Classic: VW Golf Review: These are the coolest Golf variants

Classic: VW Golf Review: These are the coolest Golf variants

Eight generations of golf: each a different type. In the 50 years of golf there have also been very special variants. We introduce them.

A model series that has sold over 37 million units to date. Unthinkable in the current automotive world full of start-ups and mobile flashes in the pan. But at the beginning there was a big question mark: How should you replace a long-running machine like the VW Beetle, which rolled off the assembly line more than 21.5 million times? The successor to the economic miracle car was supposed to usher in a new era, offer more space and a new, more comfortable driving experience. For reasons of space and economy, the decision was made to use a vehicle with a transversely installed engine and front-wheel drive. The timeless design comes from Giorgio Giugiaro. An icon was created, the principles of which still apply. “Nothing is more difficult than drawing a car that doesn’t age,” the VW designers say to this day. This is exactly what the specification is for every Golf model.

The following event shows how consistently this principle is adhered to. When the sixth generation of the Golf was due to arrive, the appearance was radically changed at the behest of the new VW boss Martin Winterkorn. The new designer Walter da Silva immediately got to work. “We had to rebuild almost the entire car within six months,” remembers an engineer. The success proves the VW managers right. With around 37 million units sold, the Golf has so far surpassed its predecessor that the compact class bears its name.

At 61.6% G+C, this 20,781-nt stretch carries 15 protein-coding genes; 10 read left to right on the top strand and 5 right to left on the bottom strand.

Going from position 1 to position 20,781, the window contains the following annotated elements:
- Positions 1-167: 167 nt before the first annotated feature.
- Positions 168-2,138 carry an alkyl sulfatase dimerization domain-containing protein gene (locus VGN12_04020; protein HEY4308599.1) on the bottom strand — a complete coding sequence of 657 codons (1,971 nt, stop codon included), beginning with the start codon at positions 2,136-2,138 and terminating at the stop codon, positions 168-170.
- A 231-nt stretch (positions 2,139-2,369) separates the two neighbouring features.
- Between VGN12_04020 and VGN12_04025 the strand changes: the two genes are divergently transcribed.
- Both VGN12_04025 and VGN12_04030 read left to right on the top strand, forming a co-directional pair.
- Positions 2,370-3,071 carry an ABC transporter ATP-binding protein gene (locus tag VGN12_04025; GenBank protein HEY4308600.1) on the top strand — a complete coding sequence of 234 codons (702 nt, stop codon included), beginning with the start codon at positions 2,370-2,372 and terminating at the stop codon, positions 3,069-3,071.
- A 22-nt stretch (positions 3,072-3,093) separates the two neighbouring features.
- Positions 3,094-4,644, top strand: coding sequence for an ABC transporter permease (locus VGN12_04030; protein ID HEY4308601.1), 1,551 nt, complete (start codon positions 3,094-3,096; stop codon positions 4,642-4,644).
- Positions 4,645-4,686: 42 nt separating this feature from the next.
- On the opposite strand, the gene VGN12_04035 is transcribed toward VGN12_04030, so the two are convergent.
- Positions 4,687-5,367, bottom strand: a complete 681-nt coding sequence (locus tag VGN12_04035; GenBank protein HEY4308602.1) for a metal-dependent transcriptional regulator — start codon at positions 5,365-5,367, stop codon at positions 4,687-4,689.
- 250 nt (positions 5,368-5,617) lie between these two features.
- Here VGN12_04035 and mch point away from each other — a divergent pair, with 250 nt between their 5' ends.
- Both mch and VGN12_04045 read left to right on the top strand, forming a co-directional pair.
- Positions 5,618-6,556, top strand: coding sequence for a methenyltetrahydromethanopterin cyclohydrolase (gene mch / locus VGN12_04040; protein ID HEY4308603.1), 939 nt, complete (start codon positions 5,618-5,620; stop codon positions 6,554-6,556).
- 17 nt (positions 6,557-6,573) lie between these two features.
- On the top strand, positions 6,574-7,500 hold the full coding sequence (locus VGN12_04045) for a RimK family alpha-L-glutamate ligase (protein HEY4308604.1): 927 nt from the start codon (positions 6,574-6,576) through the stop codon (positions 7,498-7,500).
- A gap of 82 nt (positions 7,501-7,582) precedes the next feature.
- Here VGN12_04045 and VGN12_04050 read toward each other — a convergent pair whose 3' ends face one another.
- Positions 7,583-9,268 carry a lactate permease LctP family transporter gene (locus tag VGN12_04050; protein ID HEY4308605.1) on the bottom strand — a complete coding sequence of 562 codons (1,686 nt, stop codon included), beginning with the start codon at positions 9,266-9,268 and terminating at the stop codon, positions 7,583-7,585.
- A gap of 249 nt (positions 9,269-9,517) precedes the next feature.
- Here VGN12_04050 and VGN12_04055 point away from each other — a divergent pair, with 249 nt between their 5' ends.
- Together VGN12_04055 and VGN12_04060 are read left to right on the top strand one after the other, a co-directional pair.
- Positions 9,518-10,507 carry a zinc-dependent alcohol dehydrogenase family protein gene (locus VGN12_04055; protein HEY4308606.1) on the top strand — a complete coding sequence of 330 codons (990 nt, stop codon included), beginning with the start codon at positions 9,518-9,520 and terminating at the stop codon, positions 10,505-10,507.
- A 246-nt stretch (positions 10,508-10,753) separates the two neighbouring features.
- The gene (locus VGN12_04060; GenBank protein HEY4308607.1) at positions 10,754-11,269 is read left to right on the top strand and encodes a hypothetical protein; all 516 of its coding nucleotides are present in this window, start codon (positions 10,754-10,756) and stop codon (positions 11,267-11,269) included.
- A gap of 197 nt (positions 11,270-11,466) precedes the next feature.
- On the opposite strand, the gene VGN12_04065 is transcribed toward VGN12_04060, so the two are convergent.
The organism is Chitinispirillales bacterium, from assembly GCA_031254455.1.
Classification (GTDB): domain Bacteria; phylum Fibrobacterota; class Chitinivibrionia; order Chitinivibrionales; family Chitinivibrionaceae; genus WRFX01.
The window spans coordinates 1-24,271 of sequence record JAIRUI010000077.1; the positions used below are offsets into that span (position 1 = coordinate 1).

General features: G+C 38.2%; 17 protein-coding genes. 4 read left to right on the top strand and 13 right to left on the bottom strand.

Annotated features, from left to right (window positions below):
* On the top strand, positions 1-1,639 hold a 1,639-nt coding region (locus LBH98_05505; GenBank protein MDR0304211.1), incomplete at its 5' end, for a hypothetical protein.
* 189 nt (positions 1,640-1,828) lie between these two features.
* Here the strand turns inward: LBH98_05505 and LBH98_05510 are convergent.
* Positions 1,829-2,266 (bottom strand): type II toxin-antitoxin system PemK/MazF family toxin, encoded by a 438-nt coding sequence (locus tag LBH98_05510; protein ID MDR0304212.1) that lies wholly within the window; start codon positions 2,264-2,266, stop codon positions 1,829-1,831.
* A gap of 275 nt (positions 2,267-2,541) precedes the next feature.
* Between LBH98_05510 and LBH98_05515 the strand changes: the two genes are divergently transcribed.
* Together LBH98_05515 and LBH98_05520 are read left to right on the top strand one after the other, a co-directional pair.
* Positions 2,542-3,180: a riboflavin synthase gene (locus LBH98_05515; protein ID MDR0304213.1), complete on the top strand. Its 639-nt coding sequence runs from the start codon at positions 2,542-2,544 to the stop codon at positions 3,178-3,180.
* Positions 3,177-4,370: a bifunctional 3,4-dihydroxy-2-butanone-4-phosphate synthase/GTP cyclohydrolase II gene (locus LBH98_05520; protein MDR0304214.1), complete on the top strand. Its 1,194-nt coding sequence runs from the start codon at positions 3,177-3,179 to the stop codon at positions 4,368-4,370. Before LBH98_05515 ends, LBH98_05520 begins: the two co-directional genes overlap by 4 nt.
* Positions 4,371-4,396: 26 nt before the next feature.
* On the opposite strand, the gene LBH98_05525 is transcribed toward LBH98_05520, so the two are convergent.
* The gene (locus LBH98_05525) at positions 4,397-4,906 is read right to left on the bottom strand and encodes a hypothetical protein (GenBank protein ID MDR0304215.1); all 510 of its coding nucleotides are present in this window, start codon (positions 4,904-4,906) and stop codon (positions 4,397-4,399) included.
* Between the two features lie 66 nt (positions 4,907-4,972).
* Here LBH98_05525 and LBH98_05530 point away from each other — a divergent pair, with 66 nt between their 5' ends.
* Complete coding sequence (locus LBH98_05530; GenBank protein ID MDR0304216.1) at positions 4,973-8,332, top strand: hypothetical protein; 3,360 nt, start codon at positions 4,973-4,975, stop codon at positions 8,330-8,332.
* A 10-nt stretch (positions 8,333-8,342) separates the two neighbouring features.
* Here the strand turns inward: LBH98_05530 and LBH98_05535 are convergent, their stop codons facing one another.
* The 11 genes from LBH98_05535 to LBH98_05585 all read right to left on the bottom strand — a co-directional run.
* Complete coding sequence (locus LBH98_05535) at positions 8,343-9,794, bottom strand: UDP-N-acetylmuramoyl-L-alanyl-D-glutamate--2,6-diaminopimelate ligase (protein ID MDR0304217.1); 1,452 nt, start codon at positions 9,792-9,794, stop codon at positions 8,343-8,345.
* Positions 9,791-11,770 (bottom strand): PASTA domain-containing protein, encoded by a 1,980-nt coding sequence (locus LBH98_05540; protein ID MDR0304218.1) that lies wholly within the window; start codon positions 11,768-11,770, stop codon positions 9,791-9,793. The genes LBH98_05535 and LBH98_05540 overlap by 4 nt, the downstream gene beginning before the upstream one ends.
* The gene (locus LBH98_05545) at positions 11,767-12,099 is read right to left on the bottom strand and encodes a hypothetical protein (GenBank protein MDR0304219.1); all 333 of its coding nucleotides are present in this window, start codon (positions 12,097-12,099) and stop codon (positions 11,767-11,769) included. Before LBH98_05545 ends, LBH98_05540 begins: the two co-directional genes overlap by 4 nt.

The first generation saw the light of day in the automotive world in 1974 and was manufactured until 1983. The success was overwhelming: including all derivatives such as the Jetta, 6.9 million people worldwide chose this VW. The hoped-for new era had begun. It was therefore clear that the second generation of the compact car would be an evolutionary stage in which improvements were made in crucial areas. The Golf II moved with the times and received a controlled catalytic converter and, for the first time, all-wheel drive. The concept of sticking to the tried and tested paid off. At the end of production in 1991, 6.3 million units had been sold. VW also stuck to the principle of continuous improvement with the Golf III, for which they chose a more rounded design language. The chubby design wasn’t for everyone and the quality wasn’t always the best either. Nevertheless, the VW dealers handed over 4.8 million car keys. The Golf III was more spacious, safer thanks to front airbags and had the first six-cylinder engine in the VR6.

Ferdinand Piëch took over the helm in Wolfsburg with the Golf IV. Costs down, quality up, was the maxim. Piëch kept a strict eye on the development of the compact VW and lived up to his nickname “Fugen-Ferdi”. The controversial purchasing director José Ignacio López (came from GM) pushed down suppliers’ prices. The offensive succeeded. Apparently it was also Piëch who insisted that the cockpit’s round instruments be illuminated blue, as this would reduce driver fatigue. The Golf IV is also the first of its kind to receive an FSI engine with direct fuel injection. The VW boss’s obsession with technology also radiates into the next generation. On the Golf V, a new four-link rear axle improves driving behavior, the new seven-speed DSG changes gears more smoothly and the bi-xenon headlights provide clarity. The world’s first twin charger with turbo and compressor charging was granted a short life. The quality has been significantly improved.